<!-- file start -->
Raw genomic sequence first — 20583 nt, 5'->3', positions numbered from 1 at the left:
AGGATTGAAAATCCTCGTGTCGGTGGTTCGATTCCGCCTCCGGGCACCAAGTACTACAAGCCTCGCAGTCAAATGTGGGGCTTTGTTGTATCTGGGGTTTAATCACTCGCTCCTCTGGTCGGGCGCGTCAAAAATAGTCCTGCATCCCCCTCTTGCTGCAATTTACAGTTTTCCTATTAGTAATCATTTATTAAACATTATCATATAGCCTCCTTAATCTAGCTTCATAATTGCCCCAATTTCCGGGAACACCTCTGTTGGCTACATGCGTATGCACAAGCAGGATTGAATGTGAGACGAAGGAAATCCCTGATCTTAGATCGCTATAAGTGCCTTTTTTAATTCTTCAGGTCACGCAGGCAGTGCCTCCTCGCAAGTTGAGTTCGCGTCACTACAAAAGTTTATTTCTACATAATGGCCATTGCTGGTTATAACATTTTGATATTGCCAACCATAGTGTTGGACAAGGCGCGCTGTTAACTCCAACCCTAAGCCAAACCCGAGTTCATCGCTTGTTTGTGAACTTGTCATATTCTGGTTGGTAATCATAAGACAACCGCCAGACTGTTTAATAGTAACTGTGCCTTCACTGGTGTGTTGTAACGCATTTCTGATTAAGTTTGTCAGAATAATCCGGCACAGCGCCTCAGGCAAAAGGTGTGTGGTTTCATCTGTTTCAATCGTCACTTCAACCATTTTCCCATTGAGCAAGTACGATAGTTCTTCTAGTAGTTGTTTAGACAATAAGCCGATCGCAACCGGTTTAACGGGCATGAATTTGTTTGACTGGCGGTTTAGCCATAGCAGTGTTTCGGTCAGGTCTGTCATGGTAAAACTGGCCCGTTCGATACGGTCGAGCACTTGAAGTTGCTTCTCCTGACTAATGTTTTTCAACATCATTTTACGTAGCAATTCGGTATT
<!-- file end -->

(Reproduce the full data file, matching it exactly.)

Raw genomic sequence first — 20583 nt, 5'->3', positions numbered from 1 at the left:
AGGATTGAAAATCCTCGTGTCGGTGGTTCGATTCCGCCTCCGGGCACCAAGTACTACAAGCCTCGCAGTCAAATGTGGGGCTTTGTTGTATCTGGGGTTTAATCACTCGCTCCTCTGGTCGGGCGCGTCAAAAATAGTCCTGCATCCCCCTCTTGCTGCAATTTACAGTTTTCCTATTAGTAATCATTTATTAAACATTATCATATAGCCTCCTTAATCTAGCTTCATAATTGCCCCAATTTCCGGGAACACCTCTGTTGGCTACATGCGTATGCACAAGCAGGATTGAATGTGAGACGAAGGAAATCCCTGATCTTAGATCGCTATAAGTGCCTTTTTTAATTCTTCAGGTCACGCAGGCAGTGCCTCCTCGCAAGTTGAGTTCGCGTCACTACAAAAGTTTATTTCTACATAATGGCCATTGCTGGTTATAACATTTTGATATTGCCAACCATAGTGTTGGACAAGGCGCGCTGTTAACTCCAACCCTAAGCCAAACCCGAGTTCATCGCTTGTTTGTGAACTTGTCATATTCTGGTTGGTAATCATAAGACAACCGCCAGACTGTTTAATAGTAACTGTGCCTTCACTGGTGTGTTGTAACGCATTTCTGATTAAGTTTGTCAGAATAATCCGGCACAGCGCCTCAGGCAAAAGGTGTGTGGTTTCATCTGTTTCAATCGTCACTTCAACCATTTTCCCATTGAGCAAGTACGATAGTTCTTCTAGTAGTTGTTTAGACAATAAGCCGATCGCAACCGGTTTAACGGGCATGAATTTGTTTGACTGGCGGTTTAGCCATAGCAGTGTTTCGGTCAGGTCTGTCATGGTAAAACTGGCCCGTTCGATACGGTCGAGCACTTGAAGTTGCTTCTCCTGACTAATGTTTTTCAACATCATTTTACGTAGCAATTCGGTATT